On this episode of Change Making Women we interview Eleanor Brown, the singer and songwriter who both wrote and performed our theme song.


    • How 2016 went for us personally
    • Some of the world events in the past year that have felt signficant to us
    • Why we don’t make resolutions
    • What plans we do have for the coming year
    • Our plans for the podcast in 2017
    • We also request listeners to let us know if they, or someone they know, might be interested in coming on the show next year

On this episode of Change Making Women we interview Eleanor Brown, the singer and songwriter who both wrote and performed our theme song.


    • How Eleanor got started writing music at a young age
    • Where she draws her song writing inspiration from
    • The link between personal transformation and making a difference in the world
    • Eleanors passion for connection to and the protection of the natural world
    • We also get an amazing LIVE performance of Eleanor’s song ‘A Call to Stand’

Some Quotes from the show:

‘If we stand for ourselves and make changes in ourselves then thats really the only authentic way that we can make change in the world’
‘We can’t make a difference in the world unless we are giving from a place of fullness in ourselves’
‘The songs are putting voice, or a form, to a process that people are going through’

‘This theme of transformation is very prevalent in many of my songs’

Connect with Eleanor:

Support Eleanor who is Crowdfunding for her next album: https://igg.me/at/eleanorbrownmusic

You can listen to this episode below or find it on ITunes, Stitcher or SoundCloud.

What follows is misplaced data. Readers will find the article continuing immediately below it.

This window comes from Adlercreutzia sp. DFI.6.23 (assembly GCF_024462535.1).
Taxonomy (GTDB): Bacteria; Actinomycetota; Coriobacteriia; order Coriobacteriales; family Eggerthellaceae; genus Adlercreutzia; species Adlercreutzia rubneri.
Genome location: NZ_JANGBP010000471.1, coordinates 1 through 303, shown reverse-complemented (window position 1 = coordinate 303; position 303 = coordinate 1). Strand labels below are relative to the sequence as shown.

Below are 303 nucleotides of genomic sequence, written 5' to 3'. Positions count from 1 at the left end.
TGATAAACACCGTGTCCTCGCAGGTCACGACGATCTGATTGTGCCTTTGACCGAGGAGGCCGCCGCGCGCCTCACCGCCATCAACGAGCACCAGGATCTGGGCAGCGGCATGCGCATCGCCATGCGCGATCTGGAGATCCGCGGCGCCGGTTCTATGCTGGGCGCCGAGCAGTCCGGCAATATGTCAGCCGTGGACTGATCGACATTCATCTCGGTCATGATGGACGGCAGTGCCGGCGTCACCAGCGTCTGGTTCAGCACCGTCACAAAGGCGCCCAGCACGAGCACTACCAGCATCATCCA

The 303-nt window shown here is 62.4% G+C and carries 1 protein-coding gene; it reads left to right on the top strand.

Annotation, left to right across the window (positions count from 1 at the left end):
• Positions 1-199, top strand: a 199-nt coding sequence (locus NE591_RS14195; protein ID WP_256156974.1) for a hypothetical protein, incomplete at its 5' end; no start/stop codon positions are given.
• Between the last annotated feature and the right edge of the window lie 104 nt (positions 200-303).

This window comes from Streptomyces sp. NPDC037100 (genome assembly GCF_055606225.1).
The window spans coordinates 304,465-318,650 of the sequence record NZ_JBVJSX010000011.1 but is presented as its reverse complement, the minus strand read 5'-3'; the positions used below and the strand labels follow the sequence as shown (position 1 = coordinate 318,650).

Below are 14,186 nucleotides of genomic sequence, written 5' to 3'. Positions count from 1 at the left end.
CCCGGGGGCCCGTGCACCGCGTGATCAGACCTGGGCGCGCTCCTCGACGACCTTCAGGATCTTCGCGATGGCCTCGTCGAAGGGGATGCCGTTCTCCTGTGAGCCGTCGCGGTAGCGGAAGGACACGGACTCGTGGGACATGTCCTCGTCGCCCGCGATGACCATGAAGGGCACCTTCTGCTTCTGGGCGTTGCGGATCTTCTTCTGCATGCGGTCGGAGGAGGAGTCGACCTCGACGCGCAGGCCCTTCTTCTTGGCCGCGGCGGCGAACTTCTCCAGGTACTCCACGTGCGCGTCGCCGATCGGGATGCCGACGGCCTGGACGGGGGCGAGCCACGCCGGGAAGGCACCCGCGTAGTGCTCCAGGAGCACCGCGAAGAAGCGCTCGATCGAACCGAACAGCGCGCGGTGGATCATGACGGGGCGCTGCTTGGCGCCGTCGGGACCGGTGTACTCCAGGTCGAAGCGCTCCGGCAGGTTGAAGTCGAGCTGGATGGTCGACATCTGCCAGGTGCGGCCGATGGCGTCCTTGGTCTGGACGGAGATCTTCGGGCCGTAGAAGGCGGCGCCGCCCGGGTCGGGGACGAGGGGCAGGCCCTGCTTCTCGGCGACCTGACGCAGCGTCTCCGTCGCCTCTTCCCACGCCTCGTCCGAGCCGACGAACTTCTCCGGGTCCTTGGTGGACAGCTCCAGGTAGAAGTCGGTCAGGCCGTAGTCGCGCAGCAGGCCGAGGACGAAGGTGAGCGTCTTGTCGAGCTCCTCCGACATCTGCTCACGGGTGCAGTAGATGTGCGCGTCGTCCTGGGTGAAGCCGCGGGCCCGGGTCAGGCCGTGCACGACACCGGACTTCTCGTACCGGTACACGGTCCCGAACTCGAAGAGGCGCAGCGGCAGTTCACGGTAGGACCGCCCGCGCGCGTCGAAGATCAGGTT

In this episode we talk to Maria Magembe and Hellen Lawuo-Meena about the business they have recently launched Daughters of the Soil. We talk about

  • How Maria’s Grandmother Oyangi inspired their 100% natural range of premium beauty products
  • Why they have chosen to create a global brand that celebrates African heritage
  • What they have learnt from working together and how they manage doing business with a friend
  • How Daughters of the Soil wants to develop a platform that supports rural women in Africa to empower themselves

Some quotes from the show:
We want to be a brand that celebrates the goodness that comes from the soil across Africa’

‘Where we come from the soil is regarded as something important, we believe that we are from the soil and so it’s a fitting name for a natural beauty business’

‘We are still learning everyday, we are just stretching ourselves’

‘It’s really been a journey in terms of solving problems, it’s really exciting’

‘Even when we don’t agree, it’s a really good learning point’

‘It’s about developing a platform that supports rural women in Africa who don’t have some of the support that we have been really privileged to have’

‘It’s about women backing women in business’

Connect with and find out more about Daughters of the Soil:


Instagram: @daughetrof_soil

Facebook: Daughterofthesoil

Ziada tells Mary Ann all about the upcoming Nywele Natural & Beauty Expo which Kipilipili are part of organising in Dar es Salaam. We find out what visitors can expect at the show and why the organisers have chosen to focus on natural products made as locally as possible as well as offering women a chance to learn from exhibitors and experts about the natural hair and beauty challenges they face!

On this weeks show Ziada and Mary Ann reflect on the recent US election and the fear and sadness many are feeling about the result and ask how we might turn use our fear and anger to galvanise effect action for change? They talk about co-ordinating movements for change and inspiring ourselves to focused action towards the change that we believe in.

Some quotes from the show:

“Demonstrations are like sticking up a big sign. Whether they lead to change or not… that’s a much more complicated story.”

“It’s easy to say what you’re against. To say what you’re for can get uite tricky.” 

“To make a difference in your community, try to take the positives. Then get together and work around that.” 

“Making change is a long process, and you can’t always see the end of it. It’s not for the fainthearted, trying to make big things change.”

“It takes a lot of dedication. You have to dedicate your life to do that.” 

“There’s also an argument for taking small actions, and being willing to put your hand up and say ‘this is wrong’ in smaller ways as well.”